Should you give birth at home during COVID-19?
Expecting moms today are facing a question they likely never anticipated having to ask during their pregnancy—how to give birth during a disease outbreak. A fear of contamination, hospital overcrowding, supply shortages and visitor restrictions is leading more and more women to consider having their birth at home.
According to the American College of Obstetricians and Gynecologists (ACOG), less than 1% of births per year occur at home in the United States. Birth is a personal experience and patients have the right to choose home birth if that’s what they’re comfortable with. However, there are some things to keep in mind when making this decision.
Are hospitals safe for pregnant women right now?
Despite COVID-19, the safest place to give birth is still a “hospital, hospital-based birth center, or accredited freestanding birth center,” according to coronavirus guidelines issued by ACOG. Hospitals are doing a great job to make sure things are clean and they’re keeping patients, visitors and health care providers safe.
It’s important to remember that it’s OK to labor at home for as long as you feel comfortable doing so before coming in for a hospital delivery. If you choose to contract at home, these three things need to be true:
- The baby is moving OK
- There’s no bleeding
- Your water isn’t broken
As long as these three things remain true, you can stay at home to labor.
What steps are labor and delivery units taking to ensure mothers are safe and comfortable in the hospital while delivering during COVID-19?
We’re all taking precautions to limit exposures. We have protocols in place for labor patients and patients undergoing cesarean sections if infected. Ohio State’s labor and delivery staff have worked very hard in planning for any situation regarding active infection. And, as in all times, if you don’t need to be in the hospital, don’t be in the hospital.
Is it safe to give birth at home?
Even the healthiest pregnancies can have problems arise with little to no warning during labor and delivery. If problems occur and you’re birthing at home, transport to a hospital will likely be required, which could actually increase your exposure risk versus just coming to the hospital on your own. Also, a hospital setting can give you and your baby the best care quickly if issues arise.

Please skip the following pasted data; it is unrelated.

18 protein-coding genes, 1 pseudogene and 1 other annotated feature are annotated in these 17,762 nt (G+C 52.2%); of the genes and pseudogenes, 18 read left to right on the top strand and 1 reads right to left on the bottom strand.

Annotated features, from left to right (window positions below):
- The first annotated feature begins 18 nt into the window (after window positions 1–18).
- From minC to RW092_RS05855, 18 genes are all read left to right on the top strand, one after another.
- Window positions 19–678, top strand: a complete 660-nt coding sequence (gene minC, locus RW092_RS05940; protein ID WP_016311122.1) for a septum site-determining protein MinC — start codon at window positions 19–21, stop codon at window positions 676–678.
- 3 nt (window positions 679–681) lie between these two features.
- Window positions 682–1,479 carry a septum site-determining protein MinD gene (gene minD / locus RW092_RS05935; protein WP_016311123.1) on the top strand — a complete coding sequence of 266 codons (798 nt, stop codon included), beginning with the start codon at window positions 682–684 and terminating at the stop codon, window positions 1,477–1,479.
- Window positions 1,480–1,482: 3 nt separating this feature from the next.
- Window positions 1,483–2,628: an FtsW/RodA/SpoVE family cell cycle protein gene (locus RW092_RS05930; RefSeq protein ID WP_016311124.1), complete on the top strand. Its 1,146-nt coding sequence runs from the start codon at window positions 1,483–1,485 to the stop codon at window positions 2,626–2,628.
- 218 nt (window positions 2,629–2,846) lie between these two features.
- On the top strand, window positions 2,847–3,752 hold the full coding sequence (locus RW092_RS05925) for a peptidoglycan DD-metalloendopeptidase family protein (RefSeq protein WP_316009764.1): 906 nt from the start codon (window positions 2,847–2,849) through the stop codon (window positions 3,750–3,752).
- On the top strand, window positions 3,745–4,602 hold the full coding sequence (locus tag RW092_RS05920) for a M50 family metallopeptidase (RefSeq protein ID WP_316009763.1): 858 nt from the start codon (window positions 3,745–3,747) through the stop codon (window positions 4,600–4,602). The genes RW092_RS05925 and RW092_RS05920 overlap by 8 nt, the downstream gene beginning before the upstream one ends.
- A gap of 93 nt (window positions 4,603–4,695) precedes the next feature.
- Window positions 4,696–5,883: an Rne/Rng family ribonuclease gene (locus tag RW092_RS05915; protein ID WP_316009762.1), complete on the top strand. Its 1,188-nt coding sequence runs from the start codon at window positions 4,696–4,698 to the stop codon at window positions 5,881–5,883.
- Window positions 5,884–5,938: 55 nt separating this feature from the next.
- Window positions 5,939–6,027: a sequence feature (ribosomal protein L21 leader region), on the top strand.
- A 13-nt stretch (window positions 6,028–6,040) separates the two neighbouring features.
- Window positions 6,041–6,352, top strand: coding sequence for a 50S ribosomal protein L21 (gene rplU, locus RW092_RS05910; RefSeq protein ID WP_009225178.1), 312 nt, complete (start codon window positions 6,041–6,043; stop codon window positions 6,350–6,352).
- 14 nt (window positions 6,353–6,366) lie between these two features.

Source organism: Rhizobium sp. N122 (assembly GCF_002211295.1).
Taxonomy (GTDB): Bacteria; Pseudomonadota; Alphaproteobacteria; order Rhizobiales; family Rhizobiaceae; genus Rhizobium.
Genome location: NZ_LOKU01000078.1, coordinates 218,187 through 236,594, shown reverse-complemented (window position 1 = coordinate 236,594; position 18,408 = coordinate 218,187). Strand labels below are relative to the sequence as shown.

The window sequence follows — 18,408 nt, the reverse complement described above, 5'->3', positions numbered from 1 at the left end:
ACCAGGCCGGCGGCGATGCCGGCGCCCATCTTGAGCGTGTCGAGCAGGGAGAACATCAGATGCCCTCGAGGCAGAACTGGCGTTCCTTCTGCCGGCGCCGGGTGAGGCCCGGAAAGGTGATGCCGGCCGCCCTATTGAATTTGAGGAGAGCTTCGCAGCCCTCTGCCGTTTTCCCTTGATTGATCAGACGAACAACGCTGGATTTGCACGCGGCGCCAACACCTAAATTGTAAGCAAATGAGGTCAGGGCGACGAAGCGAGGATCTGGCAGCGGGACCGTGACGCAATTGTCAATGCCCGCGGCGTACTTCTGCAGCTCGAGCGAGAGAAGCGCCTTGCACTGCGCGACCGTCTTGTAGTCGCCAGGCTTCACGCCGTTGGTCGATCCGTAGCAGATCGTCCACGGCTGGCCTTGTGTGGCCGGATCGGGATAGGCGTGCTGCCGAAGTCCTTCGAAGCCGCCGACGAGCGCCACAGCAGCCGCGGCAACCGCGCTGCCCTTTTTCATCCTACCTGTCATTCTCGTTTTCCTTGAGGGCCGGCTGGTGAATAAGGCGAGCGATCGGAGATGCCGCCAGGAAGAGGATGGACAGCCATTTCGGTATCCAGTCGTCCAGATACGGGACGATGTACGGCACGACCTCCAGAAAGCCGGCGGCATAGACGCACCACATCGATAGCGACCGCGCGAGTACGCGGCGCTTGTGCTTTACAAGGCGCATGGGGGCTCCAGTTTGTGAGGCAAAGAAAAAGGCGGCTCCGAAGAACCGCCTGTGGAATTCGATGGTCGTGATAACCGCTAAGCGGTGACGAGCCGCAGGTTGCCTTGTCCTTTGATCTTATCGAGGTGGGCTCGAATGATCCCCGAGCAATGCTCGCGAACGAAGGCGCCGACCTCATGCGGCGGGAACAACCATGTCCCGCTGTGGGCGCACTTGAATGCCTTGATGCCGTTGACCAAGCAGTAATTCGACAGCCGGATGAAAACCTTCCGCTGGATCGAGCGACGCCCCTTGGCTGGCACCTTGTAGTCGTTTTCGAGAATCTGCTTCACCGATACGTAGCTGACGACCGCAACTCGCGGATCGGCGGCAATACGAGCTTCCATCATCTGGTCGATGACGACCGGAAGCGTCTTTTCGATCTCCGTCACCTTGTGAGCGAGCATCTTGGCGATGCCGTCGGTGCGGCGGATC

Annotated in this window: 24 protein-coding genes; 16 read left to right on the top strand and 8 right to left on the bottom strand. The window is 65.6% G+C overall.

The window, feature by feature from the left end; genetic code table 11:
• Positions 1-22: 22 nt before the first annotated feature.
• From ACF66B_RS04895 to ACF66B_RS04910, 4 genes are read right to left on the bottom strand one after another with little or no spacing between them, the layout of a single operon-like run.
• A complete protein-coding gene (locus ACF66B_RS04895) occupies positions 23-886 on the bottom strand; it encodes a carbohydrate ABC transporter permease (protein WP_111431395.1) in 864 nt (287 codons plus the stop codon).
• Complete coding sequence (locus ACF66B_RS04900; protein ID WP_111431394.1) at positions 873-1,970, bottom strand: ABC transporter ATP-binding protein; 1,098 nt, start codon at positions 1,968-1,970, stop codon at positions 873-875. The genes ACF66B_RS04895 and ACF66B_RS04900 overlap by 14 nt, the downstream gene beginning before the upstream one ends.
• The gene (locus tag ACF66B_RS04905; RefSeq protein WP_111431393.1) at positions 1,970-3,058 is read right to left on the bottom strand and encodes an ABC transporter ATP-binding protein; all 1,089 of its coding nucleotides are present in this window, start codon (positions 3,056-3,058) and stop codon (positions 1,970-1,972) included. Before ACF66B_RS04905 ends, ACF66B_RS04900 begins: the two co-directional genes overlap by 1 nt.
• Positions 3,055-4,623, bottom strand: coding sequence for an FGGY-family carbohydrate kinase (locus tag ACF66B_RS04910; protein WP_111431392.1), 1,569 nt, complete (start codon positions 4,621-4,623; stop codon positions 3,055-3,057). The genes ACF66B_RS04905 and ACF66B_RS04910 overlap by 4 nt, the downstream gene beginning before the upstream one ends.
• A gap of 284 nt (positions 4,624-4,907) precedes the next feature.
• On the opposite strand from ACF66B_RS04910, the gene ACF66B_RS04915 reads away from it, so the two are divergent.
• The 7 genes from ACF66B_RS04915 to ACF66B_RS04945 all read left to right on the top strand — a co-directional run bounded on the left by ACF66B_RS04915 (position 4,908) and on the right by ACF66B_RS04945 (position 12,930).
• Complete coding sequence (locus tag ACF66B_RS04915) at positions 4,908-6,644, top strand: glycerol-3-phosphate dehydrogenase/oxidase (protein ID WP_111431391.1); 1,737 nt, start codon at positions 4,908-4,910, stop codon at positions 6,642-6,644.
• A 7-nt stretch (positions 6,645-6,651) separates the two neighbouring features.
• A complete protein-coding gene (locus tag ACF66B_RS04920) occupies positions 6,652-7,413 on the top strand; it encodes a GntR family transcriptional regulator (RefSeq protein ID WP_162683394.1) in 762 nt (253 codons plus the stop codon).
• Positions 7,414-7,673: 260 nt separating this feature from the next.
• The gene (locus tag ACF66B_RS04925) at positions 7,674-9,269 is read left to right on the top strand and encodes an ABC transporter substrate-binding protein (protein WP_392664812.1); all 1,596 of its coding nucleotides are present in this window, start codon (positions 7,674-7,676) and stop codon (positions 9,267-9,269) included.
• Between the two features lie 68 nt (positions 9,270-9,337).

Home births are associated with a twofold increase in perinatal death. Home births are also associated with a triple risk of incidents of seizures and serious neurological dysfunction of the baby.
For pregnant women, the main risk factor in a home birth is related to hemorrhaging.
Women who meet any of these criteria shouldn’t consider giving birth at home:
- Considered a high-risk pregnancy
- Pregnant with multiples
- Have had a previous C-section birth
- Baby is breech
- Have maternal medical conditions like high blood pressure and gestational diabetes
- High-risk fetal issues
If you choose to give birth at home, be prepared to have a certified midwife oversee your birth.
What precautions should I take with my newborn after birth?
I certainly would resist the urge to show the baby off to family and friends until the “all clear” is given by public health agencies.
One thing that’s really important is keeping up with your newborn and prenatal care after giving birth. While it might seem like a quick physical exam and a few shots is something that can be skipped, it’s extremely important for a health care provider to see both you and baby after giving birth. These appointments are crucial for preventing future illnesses and building a foundation for parents to know what to look for in their baby.
Every woman has the right to choose where she’ll give birth, but it’s important not to take any risks that might put you or your newborn’s health in danger, especially as there’s a high risk for getting COVID-19. Talk with your OB-GYN or other health care provider about your birth plan and any concerns you may have.
Michael Cackovic is a maternal fetal medicine physician at The Ohio State University Wexner Medical Center and director of the Heart Disease in Pregnancy Program. He's also an associate professor of obstetrics and gynecology at the Ohio State College of Medicine.